- Coronavirus pandemic
Image source, EPAImage caption, A testing facility in Bangkok, Thailand
The combination of Delta and Omicron variants is driving a dangerous tsunami of Covid-19 cases, the World Health Organization (WHO) chief has said.
Tedros Adhanom Ghebreyesus' words came as the US and countries across Europe reported record new cases.
France reported Europe's highest ever daily figure for the second day in a row, at 208,000 cases.
And the US has reported a record average of 265,427 cases a day over the last week, according to Johns Hopkins.
Denmark, Portugal, the UK and Australia have all also reported record-breaking figures.
Poland reported 794 Covid-related deaths on Wednesday, the highest number in its fourth wave of the pandemic. More than three-quarters of the victims were unvaccinated.
- EXPLAINER: Omicron up to 70% less likely to need hospital care
- IN CHARTS: Tracking the pandemic
Studies suggest that Omicron – which has quickly become dominant in numerous countries – is milder than the Delta variant, but more contagious.
However, Dr Tedros warned the "twin threat" of the two variants was "leading to a tsunami of cases". At the moment, some 900,000 new cases are being reported around the world every day, Reuters news agency reports.
"This is and will continue to put immense pressure on exhausted health workers, and health systems on the brink of collapse," Dr Tedro added.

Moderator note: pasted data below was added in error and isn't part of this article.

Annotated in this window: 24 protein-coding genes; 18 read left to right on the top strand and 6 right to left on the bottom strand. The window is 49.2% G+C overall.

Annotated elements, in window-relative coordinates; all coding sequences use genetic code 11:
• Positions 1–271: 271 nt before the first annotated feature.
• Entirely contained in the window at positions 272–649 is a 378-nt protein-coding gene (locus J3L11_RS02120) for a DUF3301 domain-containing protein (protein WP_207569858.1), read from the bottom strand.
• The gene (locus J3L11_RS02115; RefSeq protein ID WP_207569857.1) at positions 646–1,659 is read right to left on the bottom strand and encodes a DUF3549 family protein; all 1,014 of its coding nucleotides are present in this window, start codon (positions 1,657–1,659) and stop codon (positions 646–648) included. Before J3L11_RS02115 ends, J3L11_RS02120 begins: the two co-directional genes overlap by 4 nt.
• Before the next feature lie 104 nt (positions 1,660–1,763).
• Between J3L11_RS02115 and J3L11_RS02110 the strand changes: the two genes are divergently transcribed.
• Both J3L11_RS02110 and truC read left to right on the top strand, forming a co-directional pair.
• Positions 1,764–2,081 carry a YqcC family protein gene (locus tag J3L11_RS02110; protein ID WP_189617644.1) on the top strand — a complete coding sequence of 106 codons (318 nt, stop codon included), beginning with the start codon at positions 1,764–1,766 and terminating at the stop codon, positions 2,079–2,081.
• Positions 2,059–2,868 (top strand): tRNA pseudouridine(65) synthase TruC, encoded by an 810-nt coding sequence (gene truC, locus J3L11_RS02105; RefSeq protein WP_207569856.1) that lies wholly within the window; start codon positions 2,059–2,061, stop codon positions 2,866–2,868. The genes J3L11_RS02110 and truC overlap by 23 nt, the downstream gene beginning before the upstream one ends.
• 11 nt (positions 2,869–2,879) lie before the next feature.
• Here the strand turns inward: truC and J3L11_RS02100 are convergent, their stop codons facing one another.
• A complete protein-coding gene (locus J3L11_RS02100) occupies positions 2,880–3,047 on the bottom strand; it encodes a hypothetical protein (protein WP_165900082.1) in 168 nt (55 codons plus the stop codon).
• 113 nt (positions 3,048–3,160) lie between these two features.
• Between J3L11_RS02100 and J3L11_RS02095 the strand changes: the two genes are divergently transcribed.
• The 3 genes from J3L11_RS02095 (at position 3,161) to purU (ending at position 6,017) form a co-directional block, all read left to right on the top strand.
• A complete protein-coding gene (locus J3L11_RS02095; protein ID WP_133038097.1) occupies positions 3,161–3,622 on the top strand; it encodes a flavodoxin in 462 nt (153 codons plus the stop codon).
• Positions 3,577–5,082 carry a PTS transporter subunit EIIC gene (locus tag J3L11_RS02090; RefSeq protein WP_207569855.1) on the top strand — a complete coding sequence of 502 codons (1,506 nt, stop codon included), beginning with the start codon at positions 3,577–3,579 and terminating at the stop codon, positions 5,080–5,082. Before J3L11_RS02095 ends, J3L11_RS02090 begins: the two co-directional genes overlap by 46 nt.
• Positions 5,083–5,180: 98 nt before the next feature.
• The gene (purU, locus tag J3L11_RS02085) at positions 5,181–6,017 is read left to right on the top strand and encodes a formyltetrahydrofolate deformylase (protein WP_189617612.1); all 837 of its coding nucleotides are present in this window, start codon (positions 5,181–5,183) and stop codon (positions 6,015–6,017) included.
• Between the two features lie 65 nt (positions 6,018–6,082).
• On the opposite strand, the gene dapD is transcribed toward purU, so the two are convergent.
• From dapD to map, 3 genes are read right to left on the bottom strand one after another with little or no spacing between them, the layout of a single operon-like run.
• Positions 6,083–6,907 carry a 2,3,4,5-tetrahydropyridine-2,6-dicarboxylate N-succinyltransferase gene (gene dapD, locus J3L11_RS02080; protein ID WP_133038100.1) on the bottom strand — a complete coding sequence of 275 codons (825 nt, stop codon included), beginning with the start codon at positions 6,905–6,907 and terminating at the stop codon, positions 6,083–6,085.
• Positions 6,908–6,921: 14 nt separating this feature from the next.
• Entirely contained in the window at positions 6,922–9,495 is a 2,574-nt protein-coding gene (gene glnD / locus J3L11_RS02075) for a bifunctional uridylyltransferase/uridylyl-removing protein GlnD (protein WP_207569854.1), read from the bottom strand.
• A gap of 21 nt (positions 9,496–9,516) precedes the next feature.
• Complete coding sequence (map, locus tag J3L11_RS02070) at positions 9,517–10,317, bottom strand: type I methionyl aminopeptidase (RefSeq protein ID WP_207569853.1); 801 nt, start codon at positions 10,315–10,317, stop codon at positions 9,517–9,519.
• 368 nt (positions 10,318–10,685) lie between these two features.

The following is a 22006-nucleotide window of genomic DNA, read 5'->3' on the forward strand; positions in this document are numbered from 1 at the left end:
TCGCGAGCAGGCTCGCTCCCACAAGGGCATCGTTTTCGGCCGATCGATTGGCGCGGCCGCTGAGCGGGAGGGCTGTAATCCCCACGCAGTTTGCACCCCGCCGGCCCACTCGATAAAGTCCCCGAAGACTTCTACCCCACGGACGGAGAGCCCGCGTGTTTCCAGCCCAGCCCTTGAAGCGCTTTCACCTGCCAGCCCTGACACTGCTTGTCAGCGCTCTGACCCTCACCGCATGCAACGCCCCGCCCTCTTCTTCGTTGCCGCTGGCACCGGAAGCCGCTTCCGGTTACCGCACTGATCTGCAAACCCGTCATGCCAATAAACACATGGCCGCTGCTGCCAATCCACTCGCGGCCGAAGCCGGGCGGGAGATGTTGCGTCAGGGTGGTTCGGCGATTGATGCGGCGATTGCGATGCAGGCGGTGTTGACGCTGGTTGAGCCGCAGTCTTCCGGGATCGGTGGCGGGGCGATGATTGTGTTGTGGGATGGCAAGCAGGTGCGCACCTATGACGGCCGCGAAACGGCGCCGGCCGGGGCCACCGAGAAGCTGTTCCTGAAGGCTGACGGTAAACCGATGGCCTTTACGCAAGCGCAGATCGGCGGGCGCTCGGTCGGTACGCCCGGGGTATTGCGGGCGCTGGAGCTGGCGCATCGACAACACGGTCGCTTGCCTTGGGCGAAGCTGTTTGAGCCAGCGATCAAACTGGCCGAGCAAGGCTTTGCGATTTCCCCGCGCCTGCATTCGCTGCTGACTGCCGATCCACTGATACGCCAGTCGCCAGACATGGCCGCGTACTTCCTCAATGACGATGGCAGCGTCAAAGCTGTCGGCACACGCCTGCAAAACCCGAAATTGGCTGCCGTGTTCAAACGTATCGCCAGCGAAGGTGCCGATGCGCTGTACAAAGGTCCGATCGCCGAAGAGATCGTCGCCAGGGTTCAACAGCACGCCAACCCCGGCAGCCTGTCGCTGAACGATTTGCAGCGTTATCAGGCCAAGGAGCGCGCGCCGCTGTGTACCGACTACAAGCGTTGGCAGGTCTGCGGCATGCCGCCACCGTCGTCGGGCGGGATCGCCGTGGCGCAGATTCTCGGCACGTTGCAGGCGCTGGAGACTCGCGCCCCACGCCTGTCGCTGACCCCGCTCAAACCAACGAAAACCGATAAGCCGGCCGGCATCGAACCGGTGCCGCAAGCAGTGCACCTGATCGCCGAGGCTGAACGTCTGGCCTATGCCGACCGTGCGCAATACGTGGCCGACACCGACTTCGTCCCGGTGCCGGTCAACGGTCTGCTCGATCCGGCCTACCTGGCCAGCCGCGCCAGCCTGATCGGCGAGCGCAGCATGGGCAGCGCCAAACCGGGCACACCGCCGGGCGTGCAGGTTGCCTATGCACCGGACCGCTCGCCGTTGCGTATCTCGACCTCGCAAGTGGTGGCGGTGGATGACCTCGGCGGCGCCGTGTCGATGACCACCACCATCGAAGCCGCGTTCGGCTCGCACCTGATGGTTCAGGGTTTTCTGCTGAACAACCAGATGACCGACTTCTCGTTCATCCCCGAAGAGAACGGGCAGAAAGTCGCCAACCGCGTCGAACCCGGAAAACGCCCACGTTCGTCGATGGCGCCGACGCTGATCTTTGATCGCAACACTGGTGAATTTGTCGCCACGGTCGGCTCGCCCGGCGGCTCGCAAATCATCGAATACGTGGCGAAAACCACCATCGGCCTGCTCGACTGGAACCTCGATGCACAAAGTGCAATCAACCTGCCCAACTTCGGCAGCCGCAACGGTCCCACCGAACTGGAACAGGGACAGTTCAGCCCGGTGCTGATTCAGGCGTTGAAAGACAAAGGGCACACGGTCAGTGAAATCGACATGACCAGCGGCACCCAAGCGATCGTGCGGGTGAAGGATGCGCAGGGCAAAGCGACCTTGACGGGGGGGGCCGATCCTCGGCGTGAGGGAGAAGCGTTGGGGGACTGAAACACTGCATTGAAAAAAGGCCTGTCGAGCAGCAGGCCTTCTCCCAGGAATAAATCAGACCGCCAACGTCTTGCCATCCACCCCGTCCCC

Rising cases in Europe and the US have prompted a push on booster doses of vaccines. In the UK, 57% of people over 12 have received all three jabs.
This video can not be played
However, Dr Tedros told reporters richer countries' large-scale booster campaigns were "likely to prolong the pandemic", as they diverted supplies away from poorer, less vaccinated countries, thereby "giving the virus more opportunity to spread and mutate".
He went on to ask "everyone to make a New Year's resolution to get behind the campaign to vaccinate 70%" of the world by mid-2022. Almost 100 countries are yet to meet the original target of vaccinating 40% of their populations, the WHO says.
According to a report published by the body on Tuesday, the number of new Covid infections of all variants grew by 57% in Europe in the week before 26 December, and by 30% in the Americas.
Those numbers still seem to be climbing, with yet more records set on Wednesday:
- France reported 208,000 cases, with another 53 people in intensive care and 184 deaths
- The UK reported 183,037 new cases and 57 deaths
- Italy's new daily case count rose from 78,313 on Tuesday, to 98,020 new cases on Wednesday
- Denmark reported a record 23,228 new cases. Of those, some 1,205 had previously had Covid
- Portugal reported 26,867 cases – up from 17,172 the day before
- Australia reported 18,241 – far higher than Tuesday's record-breaking 11,300
- Greece also reported a new 24-hour record of 28,828 cases
Officials have warned that some of the high figures may be due to delays in reporting because of Christmas.